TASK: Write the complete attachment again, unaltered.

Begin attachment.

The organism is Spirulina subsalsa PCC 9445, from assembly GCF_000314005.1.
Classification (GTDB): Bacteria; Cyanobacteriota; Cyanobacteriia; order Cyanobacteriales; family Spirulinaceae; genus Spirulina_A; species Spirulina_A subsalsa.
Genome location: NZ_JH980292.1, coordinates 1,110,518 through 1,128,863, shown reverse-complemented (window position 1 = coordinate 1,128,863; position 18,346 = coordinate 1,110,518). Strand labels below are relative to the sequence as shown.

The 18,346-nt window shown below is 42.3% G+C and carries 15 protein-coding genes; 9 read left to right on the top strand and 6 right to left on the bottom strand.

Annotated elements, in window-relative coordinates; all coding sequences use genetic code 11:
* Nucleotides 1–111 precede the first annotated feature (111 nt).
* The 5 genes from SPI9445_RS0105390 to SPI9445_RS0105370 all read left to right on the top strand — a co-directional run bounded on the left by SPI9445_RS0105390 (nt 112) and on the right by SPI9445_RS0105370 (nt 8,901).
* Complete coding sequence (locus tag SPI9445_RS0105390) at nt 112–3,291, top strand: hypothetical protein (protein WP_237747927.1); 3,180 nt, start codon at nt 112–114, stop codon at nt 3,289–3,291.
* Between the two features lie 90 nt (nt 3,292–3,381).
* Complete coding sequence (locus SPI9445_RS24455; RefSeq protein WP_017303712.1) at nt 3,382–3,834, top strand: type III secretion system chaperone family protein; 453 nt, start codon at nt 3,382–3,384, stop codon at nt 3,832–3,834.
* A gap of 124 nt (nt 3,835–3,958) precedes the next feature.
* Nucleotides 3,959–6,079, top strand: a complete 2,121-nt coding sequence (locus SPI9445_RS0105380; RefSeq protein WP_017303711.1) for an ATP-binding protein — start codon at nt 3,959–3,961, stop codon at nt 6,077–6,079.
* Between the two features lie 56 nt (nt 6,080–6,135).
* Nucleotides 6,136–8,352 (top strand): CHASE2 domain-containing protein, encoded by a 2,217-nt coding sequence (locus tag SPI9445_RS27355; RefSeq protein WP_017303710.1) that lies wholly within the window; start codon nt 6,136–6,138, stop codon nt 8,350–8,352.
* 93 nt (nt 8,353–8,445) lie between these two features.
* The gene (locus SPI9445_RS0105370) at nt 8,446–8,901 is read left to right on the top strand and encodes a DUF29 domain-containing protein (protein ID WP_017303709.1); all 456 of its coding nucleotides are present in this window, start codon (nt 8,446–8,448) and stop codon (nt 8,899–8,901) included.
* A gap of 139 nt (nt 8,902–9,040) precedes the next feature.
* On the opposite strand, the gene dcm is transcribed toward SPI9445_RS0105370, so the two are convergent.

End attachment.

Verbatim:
The organism is Spirulina subsalsa PCC 9445, from assembly GCF_000314005.1.
Classification (GTDB): Bacteria; Cyanobacteriota; Cyanobacteriia; order Cyanobacteriales; family Spirulinaceae; genus Spirulina_A; species Spirulina_A subsalsa.
Genome location: NZ_JH980292.1, coordinates 1,110,518 through 1,128,863, shown reverse-complemented (window position 1 = coordinate 1,128,863; position 18,346 = coordinate 1,110,518). Strand labels below are relative to the sequence as shown.

The 18,346-nt window shown below is 42.3% G+C and carries 15 protein-coding genes; 9 read left to right on the top strand and 6 right to left on the bottom strand.

Annotated elements, in window-relative coordinates; all coding sequences use genetic code 11:
* Nucleotides 1–111 precede the first annotated feature (111 nt).
* The 5 genes from SPI9445_RS0105390 to SPI9445_RS0105370 all read left to right on the top strand — a co-directional run bounded on the left by SPI9445_RS0105390 (nt 112) and on the right by SPI9445_RS0105370 (nt 8,901).
* Complete coding sequence (locus tag SPI9445_RS0105390) at nt 112–3,291, top strand: hypothetical protein (protein WP_237747927.1); 3,180 nt, start codon at nt 112–114, stop codon at nt 3,289–3,291.
* Between the two features lie 90 nt (nt 3,292–3,381).
* Complete coding sequence (locus SPI9445_RS24455; RefSeq protein WP_017303712.1) at nt 3,382–3,834, top strand: type III secretion system chaperone family protein; 453 nt, start codon at nt 3,382–3,384, stop codon at nt 3,832–3,834.
* A gap of 124 nt (nt 3,835–3,958) precedes the next feature.
* Nucleotides 3,959–6,079, top strand: a complete 2,121-nt coding sequence (locus SPI9445_RS0105380; RefSeq protein WP_017303711.1) for an ATP-binding protein — start codon at nt 3,959–3,961, stop codon at nt 6,077–6,079.
* Between the two features lie 56 nt (nt 6,080–6,135).
* Nucleotides 6,136–8,352 (top strand): CHASE2 domain-containing protein, encoded by a 2,217-nt coding sequence (locus tag SPI9445_RS27355; RefSeq protein WP_017303710.1) that lies wholly within the window; start codon nt 6,136–6,138, stop codon nt 8,350–8,352.
* 93 nt (nt 8,353–8,445) lie between these two features.
* The gene (locus SPI9445_RS0105370) at nt 8,446–8,901 is read left to right on the top strand and encodes a DUF29 domain-containing protein (protein ID WP_017303709.1); all 456 of its coding nucleotides are present in this window, start codon (nt 8,446–8,448) and stop codon (nt 8,899–8,901) included.
* A gap of 139 nt (nt 8,902–9,040) precedes the next feature.
* On the opposite strand, the gene dcm is transcribed toward SPI9445_RS0105370, so the two are convergent.